I have always found this story to be very interesting. As disturbing as it is, it is still fascinating and I understand why it has had so much influence on Psychologist such as Freud and on other aspects on modern culture. However whenever I learned about this story, the question of fate always came up, and that Oedipus was subject to fate and there was nothing he could do about it. But this textbook talked about Aristotle’s point of view about the “tragic flaw’ which has been misinterpreted and provided a whole other point of view. According to the text Aristotle didn’t believe that the plays were about heroes. But about the features of life such as happiness and misery. The text says that Aristotle’s belief in a ‘Tragic Flaw’ has often been misinterpreted and that the story should not be taken as man vs fate. Rather, the text suggested that it could be seen as a ‘defence of Athens’ traditional religion’ against new ones, in this case the cult of Tyche, or Chance. When he left the traditional religion, Oedipus connected himself with the cult of chance, and by doing so he used his free will, which lead to his series of unfortunate events.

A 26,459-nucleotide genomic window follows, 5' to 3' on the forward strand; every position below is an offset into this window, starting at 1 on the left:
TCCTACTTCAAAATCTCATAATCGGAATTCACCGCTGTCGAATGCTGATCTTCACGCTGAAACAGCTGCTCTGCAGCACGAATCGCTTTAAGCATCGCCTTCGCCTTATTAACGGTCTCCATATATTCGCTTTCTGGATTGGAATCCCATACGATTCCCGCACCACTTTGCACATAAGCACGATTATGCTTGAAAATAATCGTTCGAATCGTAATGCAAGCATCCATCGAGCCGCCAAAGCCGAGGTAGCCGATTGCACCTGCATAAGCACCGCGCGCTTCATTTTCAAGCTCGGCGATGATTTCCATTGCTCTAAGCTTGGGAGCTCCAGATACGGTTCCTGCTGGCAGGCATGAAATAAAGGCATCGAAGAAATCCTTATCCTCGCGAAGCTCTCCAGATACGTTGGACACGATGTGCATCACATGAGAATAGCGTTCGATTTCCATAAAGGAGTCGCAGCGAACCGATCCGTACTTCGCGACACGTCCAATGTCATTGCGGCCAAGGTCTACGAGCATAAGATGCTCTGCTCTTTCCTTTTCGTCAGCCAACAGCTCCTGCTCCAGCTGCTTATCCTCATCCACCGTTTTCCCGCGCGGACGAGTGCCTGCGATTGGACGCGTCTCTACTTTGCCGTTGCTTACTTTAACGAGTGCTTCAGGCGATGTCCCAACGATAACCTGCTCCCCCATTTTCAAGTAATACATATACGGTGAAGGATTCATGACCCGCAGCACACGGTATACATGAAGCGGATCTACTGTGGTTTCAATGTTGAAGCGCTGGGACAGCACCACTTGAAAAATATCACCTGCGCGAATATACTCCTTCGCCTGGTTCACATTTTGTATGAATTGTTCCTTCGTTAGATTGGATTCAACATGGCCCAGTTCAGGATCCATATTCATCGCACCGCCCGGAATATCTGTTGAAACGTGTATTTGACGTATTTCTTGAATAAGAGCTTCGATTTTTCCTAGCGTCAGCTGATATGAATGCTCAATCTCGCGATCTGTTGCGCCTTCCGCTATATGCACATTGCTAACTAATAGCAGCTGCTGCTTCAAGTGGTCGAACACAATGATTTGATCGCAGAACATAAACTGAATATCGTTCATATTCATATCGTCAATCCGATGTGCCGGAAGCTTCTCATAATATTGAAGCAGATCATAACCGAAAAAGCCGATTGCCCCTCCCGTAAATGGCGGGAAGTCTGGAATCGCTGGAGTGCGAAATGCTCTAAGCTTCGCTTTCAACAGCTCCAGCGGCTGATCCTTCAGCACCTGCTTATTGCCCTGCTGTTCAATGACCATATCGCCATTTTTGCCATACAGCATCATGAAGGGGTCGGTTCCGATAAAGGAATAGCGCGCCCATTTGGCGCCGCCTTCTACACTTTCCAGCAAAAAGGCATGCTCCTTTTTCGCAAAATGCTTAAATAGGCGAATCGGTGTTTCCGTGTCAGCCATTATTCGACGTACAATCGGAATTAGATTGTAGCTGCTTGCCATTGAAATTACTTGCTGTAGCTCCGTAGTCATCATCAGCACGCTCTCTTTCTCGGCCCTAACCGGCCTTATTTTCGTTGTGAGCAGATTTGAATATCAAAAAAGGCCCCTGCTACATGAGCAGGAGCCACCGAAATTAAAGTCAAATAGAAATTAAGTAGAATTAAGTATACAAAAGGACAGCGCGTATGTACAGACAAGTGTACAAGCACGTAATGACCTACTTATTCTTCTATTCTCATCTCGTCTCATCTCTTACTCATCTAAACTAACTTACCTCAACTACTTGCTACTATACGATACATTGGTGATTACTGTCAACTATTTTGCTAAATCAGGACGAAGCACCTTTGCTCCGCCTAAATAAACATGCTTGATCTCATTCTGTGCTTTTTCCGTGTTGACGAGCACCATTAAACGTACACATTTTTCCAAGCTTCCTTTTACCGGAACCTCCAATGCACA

I had never heard of this interpretation before and find that it is quite interesting to look at it in this way.